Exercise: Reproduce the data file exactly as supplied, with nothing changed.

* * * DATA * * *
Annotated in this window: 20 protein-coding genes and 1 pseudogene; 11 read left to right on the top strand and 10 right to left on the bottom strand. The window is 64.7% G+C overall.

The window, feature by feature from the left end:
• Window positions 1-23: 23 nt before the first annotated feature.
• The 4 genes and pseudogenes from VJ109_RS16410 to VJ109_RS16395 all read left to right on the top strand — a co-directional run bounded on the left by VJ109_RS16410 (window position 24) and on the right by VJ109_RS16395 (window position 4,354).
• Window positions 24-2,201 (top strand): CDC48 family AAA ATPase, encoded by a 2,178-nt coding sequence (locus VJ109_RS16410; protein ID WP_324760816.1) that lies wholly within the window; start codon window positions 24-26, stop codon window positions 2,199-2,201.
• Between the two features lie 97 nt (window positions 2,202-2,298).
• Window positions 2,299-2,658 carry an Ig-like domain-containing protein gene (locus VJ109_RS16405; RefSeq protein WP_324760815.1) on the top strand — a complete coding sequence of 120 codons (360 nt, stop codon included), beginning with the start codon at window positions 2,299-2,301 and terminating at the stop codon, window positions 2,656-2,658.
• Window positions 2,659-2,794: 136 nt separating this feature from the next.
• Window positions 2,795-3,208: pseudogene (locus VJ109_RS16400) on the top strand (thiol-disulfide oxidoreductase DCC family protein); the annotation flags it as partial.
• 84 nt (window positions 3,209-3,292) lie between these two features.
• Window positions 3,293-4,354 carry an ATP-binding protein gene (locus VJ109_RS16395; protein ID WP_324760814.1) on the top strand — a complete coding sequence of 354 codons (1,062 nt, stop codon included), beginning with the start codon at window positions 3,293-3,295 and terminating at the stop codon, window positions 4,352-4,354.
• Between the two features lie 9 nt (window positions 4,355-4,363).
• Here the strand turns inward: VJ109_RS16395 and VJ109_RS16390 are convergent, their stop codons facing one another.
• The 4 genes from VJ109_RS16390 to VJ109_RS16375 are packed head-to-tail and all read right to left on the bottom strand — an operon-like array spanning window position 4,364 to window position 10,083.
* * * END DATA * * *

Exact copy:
Annotated in this window: 20 protein-coding genes and 1 pseudogene; 11 read left to right on the top strand and 10 right to left on the bottom strand. The window is 64.7% G+C overall.

The window, feature by feature from the left end:
• Window positions 1-23: 23 nt before the first annotated feature.
• The 4 genes and pseudogenes from VJ109_RS16410 to VJ109_RS16395 all read left to right on the top strand — a co-directional run bounded on the left by VJ109_RS16410 (window position 24) and on the right by VJ109_RS16395 (window position 4,354).
• Window positions 24-2,201 (top strand): CDC48 family AAA ATPase, encoded by a 2,178-nt coding sequence (locus VJ109_RS16410; protein ID WP_324760816.1) that lies wholly within the window; start codon window positions 24-26, stop codon window positions 2,199-2,201.
• Between the two features lie 97 nt (window positions 2,202-2,298).
• Window positions 2,299-2,658 carry an Ig-like domain-containing protein gene (locus VJ109_RS16405; RefSeq protein WP_324760815.1) on the top strand — a complete coding sequence of 120 codons (360 nt, stop codon included), beginning with the start codon at window positions 2,299-2,301 and terminating at the stop codon, window positions 2,656-2,658.
• Window positions 2,659-2,794: 136 nt separating this feature from the next.
• Window positions 2,795-3,208: pseudogene (locus VJ109_RS16400) on the top strand (thiol-disulfide oxidoreductase DCC family protein); the annotation flags it as partial.
• 84 nt (window positions 3,209-3,292) lie between these two features.
• Window positions 3,293-4,354 carry an ATP-binding protein gene (locus VJ109_RS16395; protein ID WP_324760814.1) on the top strand — a complete coding sequence of 354 codons (1,062 nt, stop codon included), beginning with the start codon at window positions 3,293-3,295 and terminating at the stop codon, window positions 4,352-4,354.
• Between the two features lie 9 nt (window positions 4,355-4,363).
• Here the strand turns inward: VJ109_RS16395 and VJ109_RS16390 are convergent, their stop codons facing one another.
• The 4 genes from VJ109_RS16390 to VJ109_RS16375 are packed head-to-tail and all read right to left on the bottom strand — an operon-like array spanning window position 4,364 to window position 10,083.